Hesiod, Theogony, line 963 (search)
And now farewell, you dwellers on Olympus, and you islands and continents, and you briny sea within.Now sing the company of goddesses, sweet-voiced Muses of Olympus, daughter of Zeus who holds the aegis,—even those deathless ones who lay with mortal men and bore children like gods. Demeter, bright goddess, was joined in sweet lovewith the hero Iasion in a thrice-ploughed fallow in the rich land of Crete, and bore Plutus, a kindly god who goes everywhere over land and the sea's wide back, and hOlympus, daughter of Zeus who holds the aegis,—even those deathless ones who lay with mortal men and bore children like gods. Demeter, bright goddess, was joined in sweet lovewith the hero Iasion in a thrice-ploughed fallow in the rich land of Crete, and bore Plutus, a kindly god who goes everywhere over land and the sea's wide back, and he makes rich the man who finds him and into whose hands he comes, bestowing great wealth upon him. And Harmonia, the daughter of golden Aphrodite, bore to Cadmus Ino and Semele and fair-cheeked Agave and Autonoe whom long haired Aristaeus wedded, and Polydorus also in rich-crowned Thebes. And the daughter of Ocean, Callirrhoewas joined in the love of rich Aphrodite with stout-hearted Chrysaor and bore a son who was the strongest of all men, Geryones, whom mighty Heracles killed in sea-girt Eryt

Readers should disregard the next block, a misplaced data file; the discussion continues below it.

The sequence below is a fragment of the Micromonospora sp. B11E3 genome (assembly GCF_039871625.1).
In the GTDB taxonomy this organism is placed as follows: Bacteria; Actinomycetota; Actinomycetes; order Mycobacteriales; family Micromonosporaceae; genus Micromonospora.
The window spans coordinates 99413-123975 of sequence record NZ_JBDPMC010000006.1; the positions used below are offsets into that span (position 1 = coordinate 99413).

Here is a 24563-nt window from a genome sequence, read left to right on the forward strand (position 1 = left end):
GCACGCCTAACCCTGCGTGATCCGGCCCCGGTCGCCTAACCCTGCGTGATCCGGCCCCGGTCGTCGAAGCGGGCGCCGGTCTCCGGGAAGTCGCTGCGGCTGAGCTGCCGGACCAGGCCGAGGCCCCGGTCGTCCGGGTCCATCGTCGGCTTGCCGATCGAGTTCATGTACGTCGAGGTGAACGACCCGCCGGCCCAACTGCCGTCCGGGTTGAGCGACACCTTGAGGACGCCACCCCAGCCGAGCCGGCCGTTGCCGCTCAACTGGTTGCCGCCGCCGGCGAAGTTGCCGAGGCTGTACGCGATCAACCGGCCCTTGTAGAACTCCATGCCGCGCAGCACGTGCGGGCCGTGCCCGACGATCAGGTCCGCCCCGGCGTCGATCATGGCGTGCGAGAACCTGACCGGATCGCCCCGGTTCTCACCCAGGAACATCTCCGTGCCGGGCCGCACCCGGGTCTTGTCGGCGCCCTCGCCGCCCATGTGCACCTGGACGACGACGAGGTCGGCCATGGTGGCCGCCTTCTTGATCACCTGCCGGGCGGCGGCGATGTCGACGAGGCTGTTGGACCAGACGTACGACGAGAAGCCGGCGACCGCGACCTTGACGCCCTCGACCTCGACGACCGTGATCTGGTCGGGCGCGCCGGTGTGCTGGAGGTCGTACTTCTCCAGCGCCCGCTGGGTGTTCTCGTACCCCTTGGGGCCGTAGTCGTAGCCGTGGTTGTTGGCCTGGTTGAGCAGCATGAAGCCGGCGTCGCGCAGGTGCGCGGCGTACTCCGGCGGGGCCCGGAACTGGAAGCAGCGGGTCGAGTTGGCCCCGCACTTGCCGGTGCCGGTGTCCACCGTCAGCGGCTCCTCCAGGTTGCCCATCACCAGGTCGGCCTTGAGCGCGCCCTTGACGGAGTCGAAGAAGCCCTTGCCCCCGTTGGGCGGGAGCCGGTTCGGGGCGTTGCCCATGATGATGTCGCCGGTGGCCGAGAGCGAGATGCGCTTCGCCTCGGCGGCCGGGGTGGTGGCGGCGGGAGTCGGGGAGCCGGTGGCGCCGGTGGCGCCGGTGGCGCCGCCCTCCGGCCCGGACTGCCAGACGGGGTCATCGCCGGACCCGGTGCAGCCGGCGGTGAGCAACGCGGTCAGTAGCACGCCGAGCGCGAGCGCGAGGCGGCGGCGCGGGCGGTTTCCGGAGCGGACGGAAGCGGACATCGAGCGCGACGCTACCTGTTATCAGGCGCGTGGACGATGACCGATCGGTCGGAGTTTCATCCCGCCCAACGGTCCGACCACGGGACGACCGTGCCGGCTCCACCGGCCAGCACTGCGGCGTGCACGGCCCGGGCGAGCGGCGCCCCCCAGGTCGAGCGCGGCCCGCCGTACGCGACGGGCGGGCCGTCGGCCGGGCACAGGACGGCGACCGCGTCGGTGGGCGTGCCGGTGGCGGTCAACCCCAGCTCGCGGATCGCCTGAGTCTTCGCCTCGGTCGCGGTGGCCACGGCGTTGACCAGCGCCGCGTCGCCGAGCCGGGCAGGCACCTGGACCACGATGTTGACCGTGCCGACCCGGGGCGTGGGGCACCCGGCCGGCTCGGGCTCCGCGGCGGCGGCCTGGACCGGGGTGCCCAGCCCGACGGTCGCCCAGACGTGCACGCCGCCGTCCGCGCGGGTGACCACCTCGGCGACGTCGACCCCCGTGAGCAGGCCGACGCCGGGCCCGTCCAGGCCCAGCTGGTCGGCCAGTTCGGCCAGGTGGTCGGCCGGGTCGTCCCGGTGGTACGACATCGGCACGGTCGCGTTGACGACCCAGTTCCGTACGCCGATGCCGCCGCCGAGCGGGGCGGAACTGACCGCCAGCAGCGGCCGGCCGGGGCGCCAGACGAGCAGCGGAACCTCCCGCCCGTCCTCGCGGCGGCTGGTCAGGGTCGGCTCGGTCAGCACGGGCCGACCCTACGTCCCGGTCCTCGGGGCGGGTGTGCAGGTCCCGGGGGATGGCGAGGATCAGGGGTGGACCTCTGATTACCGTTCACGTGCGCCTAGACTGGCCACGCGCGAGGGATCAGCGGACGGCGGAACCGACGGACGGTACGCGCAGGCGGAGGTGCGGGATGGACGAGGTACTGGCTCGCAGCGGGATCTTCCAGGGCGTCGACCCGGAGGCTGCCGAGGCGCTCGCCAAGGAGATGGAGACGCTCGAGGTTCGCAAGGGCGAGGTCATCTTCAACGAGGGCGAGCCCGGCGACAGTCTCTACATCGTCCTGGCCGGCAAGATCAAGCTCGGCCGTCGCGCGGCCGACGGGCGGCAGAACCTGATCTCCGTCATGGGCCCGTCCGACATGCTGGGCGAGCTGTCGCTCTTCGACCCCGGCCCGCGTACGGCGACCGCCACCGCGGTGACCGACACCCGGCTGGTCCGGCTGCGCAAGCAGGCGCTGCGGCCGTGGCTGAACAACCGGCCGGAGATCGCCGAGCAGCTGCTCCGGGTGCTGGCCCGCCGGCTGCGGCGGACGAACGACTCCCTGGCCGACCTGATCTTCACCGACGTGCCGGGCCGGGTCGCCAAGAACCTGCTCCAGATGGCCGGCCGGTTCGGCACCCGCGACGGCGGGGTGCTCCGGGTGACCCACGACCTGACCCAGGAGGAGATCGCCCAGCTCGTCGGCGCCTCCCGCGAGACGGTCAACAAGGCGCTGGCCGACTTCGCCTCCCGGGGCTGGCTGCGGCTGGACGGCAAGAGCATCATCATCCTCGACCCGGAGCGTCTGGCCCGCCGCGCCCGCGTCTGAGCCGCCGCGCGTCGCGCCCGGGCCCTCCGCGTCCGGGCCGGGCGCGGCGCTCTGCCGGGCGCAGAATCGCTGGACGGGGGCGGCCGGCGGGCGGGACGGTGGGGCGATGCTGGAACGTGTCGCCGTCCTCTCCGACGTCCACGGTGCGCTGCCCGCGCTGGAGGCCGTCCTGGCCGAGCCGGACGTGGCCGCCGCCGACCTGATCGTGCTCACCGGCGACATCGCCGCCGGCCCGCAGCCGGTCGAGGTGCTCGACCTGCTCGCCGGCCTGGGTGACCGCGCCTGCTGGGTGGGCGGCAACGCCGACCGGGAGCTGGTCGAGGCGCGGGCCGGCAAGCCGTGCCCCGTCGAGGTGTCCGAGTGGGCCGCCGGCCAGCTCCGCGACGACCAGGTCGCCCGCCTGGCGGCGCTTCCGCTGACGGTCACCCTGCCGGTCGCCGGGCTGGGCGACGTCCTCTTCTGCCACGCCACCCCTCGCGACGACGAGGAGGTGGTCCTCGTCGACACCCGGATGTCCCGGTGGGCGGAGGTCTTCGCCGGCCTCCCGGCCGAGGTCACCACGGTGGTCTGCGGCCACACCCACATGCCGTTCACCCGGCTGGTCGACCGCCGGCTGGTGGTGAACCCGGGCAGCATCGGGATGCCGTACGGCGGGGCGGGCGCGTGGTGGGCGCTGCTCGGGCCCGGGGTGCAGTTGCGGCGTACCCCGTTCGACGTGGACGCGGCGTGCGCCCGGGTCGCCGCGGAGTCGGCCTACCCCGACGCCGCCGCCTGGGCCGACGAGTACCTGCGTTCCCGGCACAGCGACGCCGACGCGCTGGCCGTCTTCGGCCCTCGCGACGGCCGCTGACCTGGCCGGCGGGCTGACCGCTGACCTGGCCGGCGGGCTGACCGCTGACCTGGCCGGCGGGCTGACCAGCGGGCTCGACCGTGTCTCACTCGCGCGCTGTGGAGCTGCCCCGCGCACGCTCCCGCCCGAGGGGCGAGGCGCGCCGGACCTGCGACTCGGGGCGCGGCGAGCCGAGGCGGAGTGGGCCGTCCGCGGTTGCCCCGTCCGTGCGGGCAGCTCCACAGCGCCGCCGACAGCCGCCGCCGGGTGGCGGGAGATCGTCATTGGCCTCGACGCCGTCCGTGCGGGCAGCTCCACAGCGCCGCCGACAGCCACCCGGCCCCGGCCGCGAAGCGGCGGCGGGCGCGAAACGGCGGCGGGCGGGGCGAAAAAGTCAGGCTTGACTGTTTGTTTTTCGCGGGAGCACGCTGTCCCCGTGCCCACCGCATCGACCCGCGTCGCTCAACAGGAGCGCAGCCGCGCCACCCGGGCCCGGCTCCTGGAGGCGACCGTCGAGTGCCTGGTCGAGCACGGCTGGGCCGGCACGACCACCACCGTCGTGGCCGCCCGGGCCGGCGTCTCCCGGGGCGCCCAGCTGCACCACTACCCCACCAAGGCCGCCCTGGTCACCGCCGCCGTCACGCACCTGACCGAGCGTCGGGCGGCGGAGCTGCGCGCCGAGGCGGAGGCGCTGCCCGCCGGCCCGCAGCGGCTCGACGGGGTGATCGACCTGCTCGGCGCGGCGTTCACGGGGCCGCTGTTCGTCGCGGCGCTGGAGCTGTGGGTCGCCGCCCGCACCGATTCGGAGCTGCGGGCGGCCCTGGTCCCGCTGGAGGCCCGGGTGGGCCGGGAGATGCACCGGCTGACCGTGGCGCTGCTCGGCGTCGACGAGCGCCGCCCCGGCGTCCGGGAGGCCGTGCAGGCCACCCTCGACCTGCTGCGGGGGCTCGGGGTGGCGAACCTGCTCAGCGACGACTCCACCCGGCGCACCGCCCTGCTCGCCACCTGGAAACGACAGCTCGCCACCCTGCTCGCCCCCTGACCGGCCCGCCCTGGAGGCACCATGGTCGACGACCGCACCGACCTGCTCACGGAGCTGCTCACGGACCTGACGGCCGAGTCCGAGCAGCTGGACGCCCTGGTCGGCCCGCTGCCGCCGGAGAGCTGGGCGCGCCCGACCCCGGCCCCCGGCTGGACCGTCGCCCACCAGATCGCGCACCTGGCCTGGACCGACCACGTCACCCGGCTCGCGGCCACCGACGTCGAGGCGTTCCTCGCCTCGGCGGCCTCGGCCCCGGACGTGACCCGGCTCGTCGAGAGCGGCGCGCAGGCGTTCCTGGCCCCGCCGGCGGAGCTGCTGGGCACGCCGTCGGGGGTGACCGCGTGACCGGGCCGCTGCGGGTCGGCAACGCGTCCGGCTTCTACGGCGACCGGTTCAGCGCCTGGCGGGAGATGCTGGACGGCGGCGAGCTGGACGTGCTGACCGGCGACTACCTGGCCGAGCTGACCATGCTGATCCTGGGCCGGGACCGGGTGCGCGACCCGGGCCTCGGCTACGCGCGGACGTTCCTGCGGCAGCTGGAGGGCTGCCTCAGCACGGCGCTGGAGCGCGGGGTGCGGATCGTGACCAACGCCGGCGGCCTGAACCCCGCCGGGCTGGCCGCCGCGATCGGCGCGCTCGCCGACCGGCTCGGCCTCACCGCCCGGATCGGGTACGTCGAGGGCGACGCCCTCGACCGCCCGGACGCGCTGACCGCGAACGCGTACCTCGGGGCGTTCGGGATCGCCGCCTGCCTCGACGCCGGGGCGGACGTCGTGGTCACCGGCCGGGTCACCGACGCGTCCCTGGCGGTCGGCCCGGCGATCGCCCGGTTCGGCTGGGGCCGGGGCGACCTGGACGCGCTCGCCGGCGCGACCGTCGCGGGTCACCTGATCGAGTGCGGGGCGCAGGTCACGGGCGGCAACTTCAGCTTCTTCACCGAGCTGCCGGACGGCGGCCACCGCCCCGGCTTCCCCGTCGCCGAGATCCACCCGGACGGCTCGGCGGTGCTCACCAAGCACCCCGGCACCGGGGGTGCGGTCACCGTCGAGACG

Hesiod, Theogony, line 1003 (search)
he daughters of Nereus, the Old man of the Sea, Psamathe the fair goddess,was loved by Aeacus through golden Aphrodite and bore Phocus. And the silver-shod goddess Thetis was subject to Peleus and brought forth lion-hearted Achilles, the destroyer of men. And Cytherea with the beautiful crown was joined in sweet love with the hero Anchises and bore Aeneason the peaks of Ida with its many wooded glens. And Circe the daughter of Helius, Hyperion's son, loved steadfast Odysseus and bore Agrius and Latinus who was faultless and strong: also she brought forth Telegonus by the will of golden Aphrodite.And they ruled over the famous Tyrsenians, very far off in a recess of the holy islands. And the bright goddess Calypso was joined to Odysseus in sweet love, and bore him Nausithous and Nausinous. These are the immortal goddesses who lay with mortal men and bore them children like gods. But now, sweet-voiced Muses of Olympus, daughters of Zeus who holds the aegis, sing of the company of women.